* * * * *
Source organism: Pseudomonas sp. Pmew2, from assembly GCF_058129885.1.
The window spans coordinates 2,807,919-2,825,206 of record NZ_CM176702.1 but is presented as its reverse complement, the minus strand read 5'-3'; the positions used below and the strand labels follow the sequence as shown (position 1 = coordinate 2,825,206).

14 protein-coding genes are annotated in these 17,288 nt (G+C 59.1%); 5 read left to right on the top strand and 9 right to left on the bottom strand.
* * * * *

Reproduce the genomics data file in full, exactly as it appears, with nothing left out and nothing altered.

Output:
Source organism: Pseudomonas sp. Pmew2, from assembly GCF_058129885.1.
The window spans coordinates 2,807,919-2,825,206 of record NZ_CM176702.1 but is presented as its reverse complement, the minus strand read 5'-3'; the positions used below and the strand labels follow the sequence as shown (position 1 = coordinate 2,825,206).

14 protein-coding genes are annotated in these 17,288 nt (G+C 59.1%); 5 read left to right on the top strand and 9 right to left on the bottom strand.